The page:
Mechanotransduction, the topic of this volume, has become a major area of cell biological research. That cells respond to their external environments has been known for decades; however, research was largely confined to studying how cells respond to soluble factors and not mechanical forces. Here, I will use talin, a canonical mechanosensitive protein, to illustrate certain emerging concepts.
Talin's location in focal adhesions and its binding to both integrins and actin filaments positions it for bidirectional transmission of tension across the cell membrane, i.e. transmitting forces generated internally or imposed externally on cells [1,2]. The idea that tension generated within stress fibers contributes both to their own assembly and to the assembly of focal adhesions goes back nearly 40 years [3,4]. The original explanation was that mechanical tension, together with myosin-mediated bundling of actin filaments, clusters integrins to nucleate focal adhesion assembly. Indeed, later work showed that direct application of mechanical tension on cells promotes the growth of focal adhesions  and the recruitment of proteins such as vinculin to these sites . The possibility that cryptic protein-binding sites could be exposed by tension to promote assembly was not originally considered, but subsequent work has revealed that this is critical for recruitment of proteins to focal adhesions . Tension-mediated unfolding of protein domains was originally analyzed theoretically by Erickson , who considered how the giant protein titin can change its length by as much as 400% during muscle contraction and stretching. Calculating the force needed to reversibly unfold the tandem fibronectin type III repeats and immunoglobulin domains in titin to generate the stretched length, Erickson found that this force was within the range generated by myosin motors. He extended the analysis to fibronectin and suggested that mechanical force-driven unfolding could also occur in other proteins containing similar tandem repeat sequences. It was subsequently shown that tension promotes fibronectin assembly  and exposes cryptic sites .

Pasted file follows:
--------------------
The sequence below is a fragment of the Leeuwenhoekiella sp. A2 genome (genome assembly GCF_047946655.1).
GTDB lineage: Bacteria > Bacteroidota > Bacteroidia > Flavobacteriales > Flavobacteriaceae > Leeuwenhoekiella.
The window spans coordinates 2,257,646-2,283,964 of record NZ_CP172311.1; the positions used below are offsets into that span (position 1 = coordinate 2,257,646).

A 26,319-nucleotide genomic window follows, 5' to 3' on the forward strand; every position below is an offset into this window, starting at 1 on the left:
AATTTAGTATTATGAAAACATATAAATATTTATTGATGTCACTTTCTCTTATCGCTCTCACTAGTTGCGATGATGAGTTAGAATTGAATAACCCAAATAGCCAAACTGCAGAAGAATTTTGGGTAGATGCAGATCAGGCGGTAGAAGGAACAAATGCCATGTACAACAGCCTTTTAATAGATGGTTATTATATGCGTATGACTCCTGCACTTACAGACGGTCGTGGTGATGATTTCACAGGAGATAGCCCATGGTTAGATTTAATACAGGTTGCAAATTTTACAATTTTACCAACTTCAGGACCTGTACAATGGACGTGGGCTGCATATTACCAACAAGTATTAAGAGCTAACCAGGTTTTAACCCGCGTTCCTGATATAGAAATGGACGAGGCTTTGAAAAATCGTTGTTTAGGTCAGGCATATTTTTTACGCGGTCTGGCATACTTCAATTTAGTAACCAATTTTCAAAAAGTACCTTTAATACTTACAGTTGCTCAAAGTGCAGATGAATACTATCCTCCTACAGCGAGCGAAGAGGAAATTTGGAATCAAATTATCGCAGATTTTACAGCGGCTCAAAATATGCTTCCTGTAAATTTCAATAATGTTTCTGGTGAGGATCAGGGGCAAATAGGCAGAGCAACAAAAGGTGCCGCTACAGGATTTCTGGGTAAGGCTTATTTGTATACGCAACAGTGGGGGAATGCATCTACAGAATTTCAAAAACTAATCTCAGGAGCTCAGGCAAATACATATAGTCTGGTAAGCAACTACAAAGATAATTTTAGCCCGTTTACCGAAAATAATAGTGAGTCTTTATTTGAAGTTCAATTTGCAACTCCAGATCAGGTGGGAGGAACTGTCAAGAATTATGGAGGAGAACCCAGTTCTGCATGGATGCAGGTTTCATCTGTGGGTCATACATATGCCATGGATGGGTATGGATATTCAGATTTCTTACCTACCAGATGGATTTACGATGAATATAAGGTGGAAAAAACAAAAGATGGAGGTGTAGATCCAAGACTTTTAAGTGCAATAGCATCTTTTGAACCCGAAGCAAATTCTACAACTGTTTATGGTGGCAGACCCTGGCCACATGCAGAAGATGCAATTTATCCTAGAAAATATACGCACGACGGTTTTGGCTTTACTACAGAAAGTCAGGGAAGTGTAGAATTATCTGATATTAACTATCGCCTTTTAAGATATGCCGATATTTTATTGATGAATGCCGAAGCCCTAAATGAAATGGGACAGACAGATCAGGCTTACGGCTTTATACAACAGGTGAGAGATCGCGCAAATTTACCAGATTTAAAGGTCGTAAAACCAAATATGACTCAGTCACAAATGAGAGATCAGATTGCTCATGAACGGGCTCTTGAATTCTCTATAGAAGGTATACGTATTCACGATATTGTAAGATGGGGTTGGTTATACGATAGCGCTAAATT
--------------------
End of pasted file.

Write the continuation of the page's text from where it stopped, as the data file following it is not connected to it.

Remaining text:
Talin also contains tandem repeat sequences within its rod domain and one of its unexpected features is that it contains 11 vinculin-binding sites, with most being cryptic within the purified protein . Simulated molecular dynamics analysis revealed that these potentially could be exposed by mechanical tension leading to vinculin recruitment [12,13]. Subsequent studies using single molecule atomic force microscopy revealed that, indeed, these vinculin-binding sites are exposed when talin experiences physiologically relevant mechanical tension [7,14].
In addition to recruiting additional components to focal adhesions, the stretching of talin has been implicated in signal transduction. For example, calpain-mediated cleavage of talin, usually considered in the context of disassembly , is promoted by tension and occurs during adhesion assembly . Expression of non-cleavable talin inhibited not only adhesion maturation but, unexpectedly, also cell growth. This was rescued by co-expression of the talin rod . It will be exciting to learn the signaling pathways involved. Tension on talin also affects the Rho GTPase signaling pathway, which regulates contractility and focal adhesion assembly. Deleted in liver cancer 1 (DLC1) is a RhoGAP and negative regulator of RhoA signaling that binds the unstretched form of talin [17,18]. It is released in response to tension . Recent studies show that when bound to talin, DLC1 is active and antagonizes RhoA activity, decreasing myosin-driven contractility . At first glance, this appears counter-intuitive because this would lead to positive rather than negative feedback, i.e. release of DLC1 by stretching talin would remove this inhibitory signal and further increase contractility. However, a more complex regulatory scheme has been proposed. Tension on small adhesions is often greater than on large adhesions [2,20]. The initial positive feedback increasing contractility and tension on talin will promote growth, but as adhesions grow the load will be carried by more components, thereby decreasing the level of tension experienced by any single talin molecule. This is predicted to favor refolding of the talin domain to which DLC1 binds, consequently activating DLC1 to inhibit RhoA and decrease contractility . An alternative explanation is that talin can bind actin at multiple sites along the molecule, either directly or indirectly via vinculin. One can imagine a scenario where the initial tension releases DLC1 and recruits vinculin to some of the vinculin-binding sites. These may provide a different vector of force on talin such that the domain responsible for binding DLC1 is no longer under high tension, allowing it to refold, bind, and activate DLC1.
The stretching of talin illustrates how mechanical force can affect a protein's interactions to affect cytoskeletal organization and cell signaling. This is discussed more thoroughly elsewhere , but many thought-provoking questions remain to be answered. As more talin-binding partners are identified, it will be important to learn how tension on talin affects these interactions. Also, because talin has multiple connections to actin, it will be interesting to determine if there are situations where tension can be directed so as to stretch specific domains in talin to selectively affect particular signaling pathways.
The Author declares that there are no competing interests associated with this manuscript.